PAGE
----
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Middle-aged man living with Parkinson’s disease practices yoga to help with symptoms.

Managing Early-Onset Parkinson’s Disease With Exercise

Apr 09, 2021

Parkinson’s disease is a neurodegenerative disorder that affects dopamine-producing neurons in the brain. The onset of symptoms varies from person to person, but people living with Parkinson’s disease may experience tremors, bradykinesia (slowness of movement), limb rigidity, or gait and balance problems. 

People diagnosed with Parkinson’s can take multiple steps to slow the progression of the disease via medication, surgery, and lifestyle changes. Neurologists recommend exercise as an effective way to slow symptom progression due to the positive effects physical activity can have on the brain. 

How can someone with Parkinson’s benefit from exercise?

The number one benefit of exercise for someone with a Parkinson’s diagnosis is symptom management. Studies have shown that rather than being sedentary, engaging in any level of physical activity can be beneficial. Certain activities can address specific Parkinson’s disease symptoms, like performing walking exercises to help with gait. It has also been shown that increased mobility can lead to improvements in cognition and memory and reduce the risk of falls. Symptoms that lead to a Parkinson’s diagnosis typically appear when the dopamine-producing neurons in the brain begin to deteriorate. 

How does exercise change the brain?

Exercise affects how efficiently dopamine is used in the brain; it does not produce more of the hormone dopamine. According to the Parkinson’s Foundation, exercise improves this efficiency by modifying the areas of the brain where dopamine signals are received. 

When dopamine travels through the brain, it connects to two brain cells through a space called the synapse. For one cell to close off the signal of dopamine to send it to the next cell, a protein complex known as the dopamine transporter has to pick it up. Studies have shown that people who exercise more have less of the dopamine transporter, allowing the dopamine to stay in the synapse longer and send a longer signal.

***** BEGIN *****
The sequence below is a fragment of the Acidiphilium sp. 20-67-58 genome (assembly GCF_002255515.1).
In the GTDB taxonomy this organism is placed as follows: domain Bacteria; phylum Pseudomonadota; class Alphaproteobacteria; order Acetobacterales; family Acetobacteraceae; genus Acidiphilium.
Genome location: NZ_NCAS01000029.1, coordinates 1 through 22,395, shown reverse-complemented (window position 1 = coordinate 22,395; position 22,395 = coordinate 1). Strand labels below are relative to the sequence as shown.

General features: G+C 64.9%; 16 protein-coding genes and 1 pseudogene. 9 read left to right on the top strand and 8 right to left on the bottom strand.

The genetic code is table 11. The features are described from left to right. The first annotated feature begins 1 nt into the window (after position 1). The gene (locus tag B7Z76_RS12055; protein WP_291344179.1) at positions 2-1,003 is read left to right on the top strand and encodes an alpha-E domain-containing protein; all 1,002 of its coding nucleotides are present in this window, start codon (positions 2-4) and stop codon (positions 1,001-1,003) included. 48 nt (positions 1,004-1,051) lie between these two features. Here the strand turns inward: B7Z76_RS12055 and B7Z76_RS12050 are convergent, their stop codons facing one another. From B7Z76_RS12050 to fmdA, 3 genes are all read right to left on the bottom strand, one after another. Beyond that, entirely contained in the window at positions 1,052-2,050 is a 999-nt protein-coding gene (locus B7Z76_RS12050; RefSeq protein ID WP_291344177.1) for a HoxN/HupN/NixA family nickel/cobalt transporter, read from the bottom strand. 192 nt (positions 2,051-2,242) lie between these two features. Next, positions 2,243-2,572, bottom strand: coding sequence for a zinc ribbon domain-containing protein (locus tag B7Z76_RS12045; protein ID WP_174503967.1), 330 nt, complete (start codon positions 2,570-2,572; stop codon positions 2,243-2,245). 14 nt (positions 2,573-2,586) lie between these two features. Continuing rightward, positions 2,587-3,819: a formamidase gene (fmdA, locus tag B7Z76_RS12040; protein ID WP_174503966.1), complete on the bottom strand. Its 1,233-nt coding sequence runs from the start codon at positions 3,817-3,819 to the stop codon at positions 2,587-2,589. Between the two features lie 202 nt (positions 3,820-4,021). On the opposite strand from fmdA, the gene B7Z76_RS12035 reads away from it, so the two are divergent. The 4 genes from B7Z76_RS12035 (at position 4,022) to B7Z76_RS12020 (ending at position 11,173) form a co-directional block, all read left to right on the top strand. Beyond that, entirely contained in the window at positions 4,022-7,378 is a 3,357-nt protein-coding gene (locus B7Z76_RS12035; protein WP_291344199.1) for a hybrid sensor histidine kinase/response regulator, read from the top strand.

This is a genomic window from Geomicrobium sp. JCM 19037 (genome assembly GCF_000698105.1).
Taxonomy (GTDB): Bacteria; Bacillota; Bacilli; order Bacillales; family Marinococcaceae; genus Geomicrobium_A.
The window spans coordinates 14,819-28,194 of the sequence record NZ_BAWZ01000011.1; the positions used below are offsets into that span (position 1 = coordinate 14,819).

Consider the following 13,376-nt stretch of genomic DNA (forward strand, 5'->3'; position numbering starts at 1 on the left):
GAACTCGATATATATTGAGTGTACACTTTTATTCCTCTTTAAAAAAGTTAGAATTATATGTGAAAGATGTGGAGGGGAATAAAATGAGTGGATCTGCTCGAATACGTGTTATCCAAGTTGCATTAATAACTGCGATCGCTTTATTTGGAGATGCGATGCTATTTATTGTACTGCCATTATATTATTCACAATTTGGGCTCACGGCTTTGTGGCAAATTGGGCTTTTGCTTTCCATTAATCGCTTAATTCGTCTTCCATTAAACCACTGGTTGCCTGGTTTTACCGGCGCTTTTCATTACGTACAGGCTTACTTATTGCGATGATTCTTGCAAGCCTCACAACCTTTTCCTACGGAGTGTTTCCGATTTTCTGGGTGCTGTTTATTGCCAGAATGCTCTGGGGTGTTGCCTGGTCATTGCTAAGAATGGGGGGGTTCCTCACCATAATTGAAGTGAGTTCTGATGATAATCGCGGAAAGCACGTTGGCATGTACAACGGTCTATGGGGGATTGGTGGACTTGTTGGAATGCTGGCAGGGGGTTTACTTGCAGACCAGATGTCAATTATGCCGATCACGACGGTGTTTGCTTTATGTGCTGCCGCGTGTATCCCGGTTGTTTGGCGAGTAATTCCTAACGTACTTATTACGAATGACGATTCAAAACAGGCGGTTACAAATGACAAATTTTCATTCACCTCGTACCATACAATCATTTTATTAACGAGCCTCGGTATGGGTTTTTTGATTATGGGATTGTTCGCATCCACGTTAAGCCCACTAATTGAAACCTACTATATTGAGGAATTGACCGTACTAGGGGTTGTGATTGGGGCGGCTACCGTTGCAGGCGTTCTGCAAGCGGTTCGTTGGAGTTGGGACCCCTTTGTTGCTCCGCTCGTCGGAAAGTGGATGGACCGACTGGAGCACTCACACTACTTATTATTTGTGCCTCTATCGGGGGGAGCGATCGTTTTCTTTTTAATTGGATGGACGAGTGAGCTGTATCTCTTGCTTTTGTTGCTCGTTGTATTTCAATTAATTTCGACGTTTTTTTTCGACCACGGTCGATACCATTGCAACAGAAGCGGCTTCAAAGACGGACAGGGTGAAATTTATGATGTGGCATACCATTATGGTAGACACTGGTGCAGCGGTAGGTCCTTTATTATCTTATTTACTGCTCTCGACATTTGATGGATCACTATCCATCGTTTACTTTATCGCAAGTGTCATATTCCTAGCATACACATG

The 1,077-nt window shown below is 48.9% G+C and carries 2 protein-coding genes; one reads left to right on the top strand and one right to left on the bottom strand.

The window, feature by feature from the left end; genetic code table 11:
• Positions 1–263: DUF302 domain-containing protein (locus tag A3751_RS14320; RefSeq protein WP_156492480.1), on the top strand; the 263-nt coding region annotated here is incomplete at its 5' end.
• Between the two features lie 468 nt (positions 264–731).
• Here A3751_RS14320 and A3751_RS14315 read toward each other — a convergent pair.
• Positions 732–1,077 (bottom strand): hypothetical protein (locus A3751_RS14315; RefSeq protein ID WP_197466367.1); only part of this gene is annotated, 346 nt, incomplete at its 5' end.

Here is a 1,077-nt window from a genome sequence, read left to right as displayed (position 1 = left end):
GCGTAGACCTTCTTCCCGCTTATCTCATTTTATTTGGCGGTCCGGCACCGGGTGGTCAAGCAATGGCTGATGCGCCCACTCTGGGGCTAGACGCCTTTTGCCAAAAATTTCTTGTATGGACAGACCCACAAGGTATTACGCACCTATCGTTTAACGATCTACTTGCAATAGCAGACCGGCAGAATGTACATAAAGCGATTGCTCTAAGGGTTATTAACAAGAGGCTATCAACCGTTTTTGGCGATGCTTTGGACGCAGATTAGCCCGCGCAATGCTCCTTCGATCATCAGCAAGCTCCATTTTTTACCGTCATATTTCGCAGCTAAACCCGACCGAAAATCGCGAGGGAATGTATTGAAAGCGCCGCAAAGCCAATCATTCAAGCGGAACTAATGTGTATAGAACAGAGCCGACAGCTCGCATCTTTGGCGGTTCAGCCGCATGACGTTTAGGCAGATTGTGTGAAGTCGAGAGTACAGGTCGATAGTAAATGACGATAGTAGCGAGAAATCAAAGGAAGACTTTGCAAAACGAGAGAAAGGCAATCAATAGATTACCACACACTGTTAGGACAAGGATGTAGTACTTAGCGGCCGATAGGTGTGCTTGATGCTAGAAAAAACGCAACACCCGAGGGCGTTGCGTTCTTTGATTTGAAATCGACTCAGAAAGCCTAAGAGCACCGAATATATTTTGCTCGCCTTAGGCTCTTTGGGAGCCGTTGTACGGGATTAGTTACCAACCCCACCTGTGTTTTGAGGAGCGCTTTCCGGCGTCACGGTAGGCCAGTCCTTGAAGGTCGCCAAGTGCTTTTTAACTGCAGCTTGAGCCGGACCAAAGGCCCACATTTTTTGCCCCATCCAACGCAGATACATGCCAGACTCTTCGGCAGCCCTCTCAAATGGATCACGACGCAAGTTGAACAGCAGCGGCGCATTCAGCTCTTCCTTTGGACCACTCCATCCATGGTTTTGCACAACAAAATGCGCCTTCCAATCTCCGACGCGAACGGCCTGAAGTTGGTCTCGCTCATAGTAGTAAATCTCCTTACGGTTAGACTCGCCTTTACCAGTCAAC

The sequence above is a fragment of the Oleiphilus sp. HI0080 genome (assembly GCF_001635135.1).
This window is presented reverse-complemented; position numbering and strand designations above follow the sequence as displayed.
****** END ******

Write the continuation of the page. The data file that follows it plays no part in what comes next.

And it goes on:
Dr. Joseph Jankovic, neurologist at Baylor St. Luke’s Medical Center, has been a principal investigator in over 100 clinical trials for treatments of Parkinson’s disease. He is also the founder and director of the Parkinson's Disease Center and Movement Disorders Clinic, which has been recognized as a Center of Excellence by the National Parkinson’s Foundation. 

“People who exercise also have increased connectivity within the brain, and they have less age-related degeneration of the brain. All of these factors support a notion that the brain benefits from long-term exercise, and this has been specifically shown in patients with Parkinson’s disease.”

-Dr. Joseph Jankovic

What is the best exercise for Parkinson’s disease?

Dr. Jankovic encourages his patients to engage in aerobic forms of exercise. Examples of aerobic exercises include walking, running, cycling, and swimming. It’s also important to consider a variety of activities to focus on motor skills, balance, strength, and other fitness components. Depending on the progression of the disease, it may be best for someone with Parkinson’s to work out with a partner or in an environment where someone could offer assistance. 

Can Parkinson’s be reversed with exercise?

While exercising cannot reverse the onset of Parkinson’s disease, it can help in slowing the progression of the disease. According to the Parkinson’s Outcomes Project, people with a Parkinson’s diagnosis who start exercising earlier and for a minimum of 2.5 hours a week have experienced a slower decline in quality of life compared to those who begin exercising later after the diagnosis. 

Does exercise make Parkinson’s worse?

Pushing yourself too hard or too fast can result in injury. Some symptoms, like tremors, can increase during an exercise session. However, the long-term benefits of exercising consistently can give you more control over tremors. Pairing exercise with medications prescribed by your neurologist is often a good strategy. If medications and other treatments are not effective, you may be a candidate for deep brain stimulation.

If you or someone you know has been experiencing symptoms commonly associated with Parkinson’s or received a Parkinson’s diagnosis, reach out to a St. Luke’s Health neurologist today. Make an appointment with the Baylor Medicine Parkinson's Disease Center and Movement Disorders Center at Baylor St. Luke’s Medical Center at the McNair Campus to learn more about advanced treatment options.



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